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OTTAWA – A former British spy chief says governments must approach security “holistically” to prevent the sort of espionage perpetrated by a Canadian naval intelligence officer.

Beware threat of inside jobs, ex-spy warns

By Jim Bronskill, The Canadian Press, October 31, 2012

Sir David Pepper, who led Britain’s electronic eavesdropping agency, says insider threats from rogue employees must be taken as seriously as cyber-attacks from the outside — part of looking at the “whole picture.”

“If you’re thinking about risks you’ve got to think holistically,” Pepper said Wednesday following an address to the SecureTech conference in Ottawa, a gathering of security professionals.

“You’re looking at external attacks, you also have to think about insiders.”

Canadian Sub-Lt. Jeffrey Paul Delisle, who recently pleaded guilty to selling secrets to Russia, used floppy discs and USB drives to smuggle the sensitive data from an intelligence centre in Halifax.

Delisle had access to information shared by the so-called Five Eyes allies — Canada, Britain, the United States, Australia and New Zealand.

The five countries realize that swapping sensitive intelligence increases the chance it will spill into the public sphere, said Pepper.

“I’m sure each of them take measures to make sure they minimize the risks to other parts of the collaborative venture. But you can’t have collaboration without introducing a level of risk that you need to think about and manage,” he said.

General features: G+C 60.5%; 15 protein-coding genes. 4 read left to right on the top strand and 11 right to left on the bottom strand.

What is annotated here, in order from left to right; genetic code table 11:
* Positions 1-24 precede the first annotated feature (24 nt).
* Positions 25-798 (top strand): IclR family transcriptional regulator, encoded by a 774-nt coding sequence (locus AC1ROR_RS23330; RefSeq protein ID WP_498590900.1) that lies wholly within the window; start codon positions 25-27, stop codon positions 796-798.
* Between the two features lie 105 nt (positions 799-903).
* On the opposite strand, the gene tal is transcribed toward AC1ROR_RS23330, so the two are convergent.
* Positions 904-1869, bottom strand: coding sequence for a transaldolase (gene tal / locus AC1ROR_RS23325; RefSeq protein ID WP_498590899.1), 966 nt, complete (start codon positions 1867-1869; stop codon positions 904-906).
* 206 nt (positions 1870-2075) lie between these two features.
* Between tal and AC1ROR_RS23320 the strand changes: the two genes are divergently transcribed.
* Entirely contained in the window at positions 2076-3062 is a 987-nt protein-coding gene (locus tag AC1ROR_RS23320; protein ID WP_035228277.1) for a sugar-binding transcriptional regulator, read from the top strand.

“There are all sorts of combinations of insiders and outsiders in technology which potentially could introduce vulnerabilities.”

Pepper served as director of the U.K.’s Government Communications Headquarters — the counterpart of Canada’s Communications Security Establishment — from 2003 to 2008.

The sophisticated electronic surveillance agencies share secret information on everything from possible cyber-attacks to military intelligence.

Delisle was arrested in January, five years after offering his services to Moscow. He admitted his betrayal upon being confronted with evidence of his communication with the Russians and the regular payments he received for secrets.

Delisle — who claims he acted out of anguish over a broken marriage — said he handed over Canadian Security Intelligence Service reports, material on organized crime, and contact information for U.S. Defence officials and intelligence officers in Australia and Canada.

Pepper said that if an intelligence official “has gone wrong, then you’ve clearly got to look at your vetting processes and your security management processes, and how you manage people from day to day and year to year.”

Defence Minister Peter MacKay and his department have refused to discuss what may have been done to bolster security, saying it cannot discuss the case before Delisle is sentenced early next year.

Pepper’s speech to the cyber-security conference stressed the need to look at not just technology, but why people behave the way they do.

When it comes to securing highly sensitive information within an organization, time-honoured practices still apply, he suggested afterwards.

“From that point of view, an insider attack which involves cyber-issues is no different from an insider attack of somebody who puts papers in his pocket and walks out the door,” he said.

“It’s the same issue. But the ‘system’ approach, I think, is what really matters to security.”

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